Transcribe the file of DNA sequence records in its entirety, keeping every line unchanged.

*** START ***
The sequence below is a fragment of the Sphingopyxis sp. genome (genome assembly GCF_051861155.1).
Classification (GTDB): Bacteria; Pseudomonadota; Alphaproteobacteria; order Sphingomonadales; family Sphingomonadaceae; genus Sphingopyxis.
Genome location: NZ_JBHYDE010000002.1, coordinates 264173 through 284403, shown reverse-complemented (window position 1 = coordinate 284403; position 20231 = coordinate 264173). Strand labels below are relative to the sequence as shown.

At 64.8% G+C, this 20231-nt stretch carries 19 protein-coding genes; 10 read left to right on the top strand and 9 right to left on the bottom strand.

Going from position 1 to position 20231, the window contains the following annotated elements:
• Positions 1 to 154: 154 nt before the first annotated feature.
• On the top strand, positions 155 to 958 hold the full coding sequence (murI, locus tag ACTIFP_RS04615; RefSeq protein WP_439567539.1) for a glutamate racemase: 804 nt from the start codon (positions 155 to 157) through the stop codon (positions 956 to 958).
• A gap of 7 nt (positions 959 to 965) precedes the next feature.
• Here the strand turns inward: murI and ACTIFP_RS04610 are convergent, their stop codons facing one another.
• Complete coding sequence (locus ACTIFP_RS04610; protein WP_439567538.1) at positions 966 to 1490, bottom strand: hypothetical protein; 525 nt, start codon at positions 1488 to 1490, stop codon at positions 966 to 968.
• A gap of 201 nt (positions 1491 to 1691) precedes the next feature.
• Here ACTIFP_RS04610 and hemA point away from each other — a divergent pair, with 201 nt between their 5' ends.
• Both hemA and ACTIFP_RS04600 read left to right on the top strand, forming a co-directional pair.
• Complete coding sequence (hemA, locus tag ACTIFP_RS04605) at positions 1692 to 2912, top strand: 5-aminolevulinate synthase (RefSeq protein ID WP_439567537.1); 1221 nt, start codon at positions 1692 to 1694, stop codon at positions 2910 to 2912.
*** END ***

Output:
The sequence below is a fragment of the Sphingopyxis sp. genome (genome assembly GCF_051861155.1).
Classification (GTDB): Bacteria; Pseudomonadota; Alphaproteobacteria; order Sphingomonadales; family Sphingomonadaceae; genus Sphingopyxis.
Genome location: NZ_JBHYDE010000002.1, coordinates 264173 through 284403, shown reverse-complemented (window position 1 = coordinate 284403; position 20231 = coordinate 264173). Strand labels below are relative to the sequence as shown.

At 64.8% G+C, this 20231-nt stretch carries 19 protein-coding genes; 10 read left to right on the top strand and 9 right to left on the bottom strand.

Going from position 1 to position 20231, the window contains the following annotated elements:
• Positions 1 to 154: 154 nt before the first annotated feature.
• On the top strand, positions 155 to 958 hold the full coding sequence (murI, locus tag ACTIFP_RS04615; RefSeq protein WP_439567539.1) for a glutamate racemase: 804 nt from the start codon (positions 155 to 157) through the stop codon (positions 956 to 958).
• A gap of 7 nt (positions 959 to 965) precedes the next feature.
• Here the strand turns inward: murI and ACTIFP_RS04610 are convergent, their stop codons facing one another.
• Complete coding sequence (locus ACTIFP_RS04610; protein WP_439567538.1) at positions 966 to 1490, bottom strand: hypothetical protein; 525 nt, start codon at positions 1488 to 1490, stop codon at positions 966 to 968.
• A gap of 201 nt (positions 1491 to 1691) precedes the next feature.
• Here ACTIFP_RS04610 and hemA point away from each other — a divergent pair, with 201 nt between their 5' ends.
• Both hemA and ACTIFP_RS04600 read left to right on the top strand, forming a co-directional pair.
• Complete coding sequence (hemA, locus tag ACTIFP_RS04605) at positions 1692 to 2912, top strand: 5-aminolevulinate synthase (RefSeq protein ID WP_439567537.1); 1221 nt, start codon at positions 1692 to 1694, stop codon at positions 2910 to 2912.